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"On my part, I remain committed to the process of dialogue. It is my firm belief that dialogue and a willingness to look with honesty and clarity at the reality of Tibet can lead us to a viable solution."

China says to boost incomes in restive Tibet areas

October 17, 2008

October 16, 2008

BEIJING, Oct 16 (Reuters) - China has pledged to boost incomes and
infrastructure in remote Tibetan areas where resentment over wealth
gaps are blamed in part for sparking deadly rioting earlier this
year, state media said on Thursday.

Violent protests broke out in Lhasa, capital of Tibet, in March, then
spread to ethnic Tibetan areas of neighbouring provinces in the
biggest challenge to Chinese rule in years.

China blamed the Dalai Lama and his "clique" for the unrest, claims
which the Tibetan spiritual leader denied, saying that he only
supported greater autonomy for the region.

Authorities were set the task of boosting urban and rural incomes in
Tibet and ethnic Tibetan areas of neighbouring provinces of Qinghai,
Sichuan, Yunnan and Gansu to "match or approach the average" in
western China by 2012, the official People's Daily said in a report
on its website.

"By 2020 ... urban and rural incomes should approach the national
average," the paper said, citing notes from a meeting of China's
cabinet, the State Council, chaired by Chinese Premier Wen Jiabao.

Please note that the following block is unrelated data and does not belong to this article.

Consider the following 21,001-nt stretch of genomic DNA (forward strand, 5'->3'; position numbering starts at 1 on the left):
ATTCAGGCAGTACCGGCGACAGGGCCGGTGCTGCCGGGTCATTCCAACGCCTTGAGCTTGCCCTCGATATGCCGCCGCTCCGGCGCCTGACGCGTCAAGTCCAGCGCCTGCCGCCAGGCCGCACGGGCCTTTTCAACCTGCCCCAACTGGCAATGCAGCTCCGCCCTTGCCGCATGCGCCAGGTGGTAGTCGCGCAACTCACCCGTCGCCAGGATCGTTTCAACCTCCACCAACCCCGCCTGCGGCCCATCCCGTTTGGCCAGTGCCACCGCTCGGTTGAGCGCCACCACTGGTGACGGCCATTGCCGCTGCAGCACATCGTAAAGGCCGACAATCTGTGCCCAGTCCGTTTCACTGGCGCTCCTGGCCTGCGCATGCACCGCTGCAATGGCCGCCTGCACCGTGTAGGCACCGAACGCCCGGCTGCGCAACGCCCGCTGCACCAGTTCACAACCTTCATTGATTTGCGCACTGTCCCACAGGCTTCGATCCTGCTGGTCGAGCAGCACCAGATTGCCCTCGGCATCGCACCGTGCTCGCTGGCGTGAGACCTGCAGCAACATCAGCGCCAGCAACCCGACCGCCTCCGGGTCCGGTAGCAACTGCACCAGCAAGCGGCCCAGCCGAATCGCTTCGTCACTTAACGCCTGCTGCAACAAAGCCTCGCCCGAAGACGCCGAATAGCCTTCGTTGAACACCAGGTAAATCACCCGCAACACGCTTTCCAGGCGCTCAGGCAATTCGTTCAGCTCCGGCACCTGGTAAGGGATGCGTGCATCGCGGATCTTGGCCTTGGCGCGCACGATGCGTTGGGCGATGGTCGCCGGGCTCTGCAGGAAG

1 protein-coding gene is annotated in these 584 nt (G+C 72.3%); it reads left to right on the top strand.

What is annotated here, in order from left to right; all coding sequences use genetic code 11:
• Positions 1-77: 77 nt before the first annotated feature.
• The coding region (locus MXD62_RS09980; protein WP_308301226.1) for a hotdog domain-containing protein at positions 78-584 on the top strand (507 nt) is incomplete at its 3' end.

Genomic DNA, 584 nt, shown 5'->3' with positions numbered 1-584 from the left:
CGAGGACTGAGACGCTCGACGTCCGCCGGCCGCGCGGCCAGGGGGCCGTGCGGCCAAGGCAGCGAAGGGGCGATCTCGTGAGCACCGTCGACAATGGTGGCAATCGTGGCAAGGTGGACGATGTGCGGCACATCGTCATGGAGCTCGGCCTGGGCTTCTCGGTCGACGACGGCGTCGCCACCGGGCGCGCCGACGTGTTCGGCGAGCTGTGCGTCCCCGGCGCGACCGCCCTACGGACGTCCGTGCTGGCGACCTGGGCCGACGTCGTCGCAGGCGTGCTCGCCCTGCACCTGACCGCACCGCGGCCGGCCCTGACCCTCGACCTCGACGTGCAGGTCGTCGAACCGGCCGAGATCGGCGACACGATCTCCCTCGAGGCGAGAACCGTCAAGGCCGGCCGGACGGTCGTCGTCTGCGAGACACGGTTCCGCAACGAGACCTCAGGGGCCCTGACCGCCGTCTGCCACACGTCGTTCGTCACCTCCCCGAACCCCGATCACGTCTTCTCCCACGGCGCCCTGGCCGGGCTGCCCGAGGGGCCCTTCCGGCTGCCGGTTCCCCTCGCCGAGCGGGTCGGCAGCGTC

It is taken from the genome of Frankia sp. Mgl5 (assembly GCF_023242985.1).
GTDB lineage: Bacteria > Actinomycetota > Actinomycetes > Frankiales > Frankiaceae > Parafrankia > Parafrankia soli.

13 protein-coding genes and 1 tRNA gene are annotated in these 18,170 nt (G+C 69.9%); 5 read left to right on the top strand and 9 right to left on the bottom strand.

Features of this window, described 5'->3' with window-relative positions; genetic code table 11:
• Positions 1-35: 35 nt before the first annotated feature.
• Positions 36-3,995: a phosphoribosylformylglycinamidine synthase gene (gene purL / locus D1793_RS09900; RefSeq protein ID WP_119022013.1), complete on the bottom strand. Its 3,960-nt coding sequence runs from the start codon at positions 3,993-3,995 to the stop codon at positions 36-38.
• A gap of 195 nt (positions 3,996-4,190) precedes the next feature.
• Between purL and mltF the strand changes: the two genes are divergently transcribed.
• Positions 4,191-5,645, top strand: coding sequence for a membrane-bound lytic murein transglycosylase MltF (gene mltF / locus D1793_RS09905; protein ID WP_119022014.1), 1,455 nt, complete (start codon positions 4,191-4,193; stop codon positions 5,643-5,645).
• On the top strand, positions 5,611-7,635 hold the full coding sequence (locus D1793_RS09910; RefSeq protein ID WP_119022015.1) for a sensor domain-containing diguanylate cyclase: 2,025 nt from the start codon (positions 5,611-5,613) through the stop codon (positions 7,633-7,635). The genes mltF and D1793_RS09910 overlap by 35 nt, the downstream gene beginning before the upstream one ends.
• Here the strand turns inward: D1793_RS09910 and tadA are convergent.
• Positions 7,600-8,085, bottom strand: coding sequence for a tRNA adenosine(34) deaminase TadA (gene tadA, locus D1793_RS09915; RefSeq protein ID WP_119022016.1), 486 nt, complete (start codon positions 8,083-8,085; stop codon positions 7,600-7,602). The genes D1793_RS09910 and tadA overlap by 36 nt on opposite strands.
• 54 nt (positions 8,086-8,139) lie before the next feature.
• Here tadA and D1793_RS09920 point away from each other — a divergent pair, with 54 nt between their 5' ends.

"Environmental protection, livelihoods and the economies of these
regions have improved ... but in their cold, oxygen-thin areas, the
environment is fragile, natural disasters numerous, infrastructure
weak, and self-development capacity is not strong," it added.

After a massive security operation to quell unrest after the riots,
the Chinese government has announced projects to boost economic
development, including spending more than $3 billion by 2013 on
mining and industrial zones.

The cabinet meeting emphasised that development in Tibet would remain
key policy.

"Realistically solve the long-term sustenance of nomadic herders who
have switched industries and employment," it said.

China, which has ruled Tibet with an iron fist since marching troops
into the region in 1950, says its development plans, including
mining, forestry projects and settling nomadic farmers into fixed
housing have boosted prosperity.

But many Tibetans feel the benefits are being shared unequally and
say industrialisation of the Himalayan plateau is destroying
traditional culture and ways of life.

Chinese delegates and Dalai Lama aides plan an eighth round of talks
on easing tension in Tibet later this month, a special envoy to the
Dalai Lama said last week, warning that the issue had reached a "cross-roads".

The Dalai Lama, who is recovering from surgery to remove gallstones
last week, has called for a special meeting of Tibetan exiles in
November or December to discuss the unrest in Tibet and the future of
the Tibetan movement. (Reporting by Ian Ransom; Editing by Nick Macfie)
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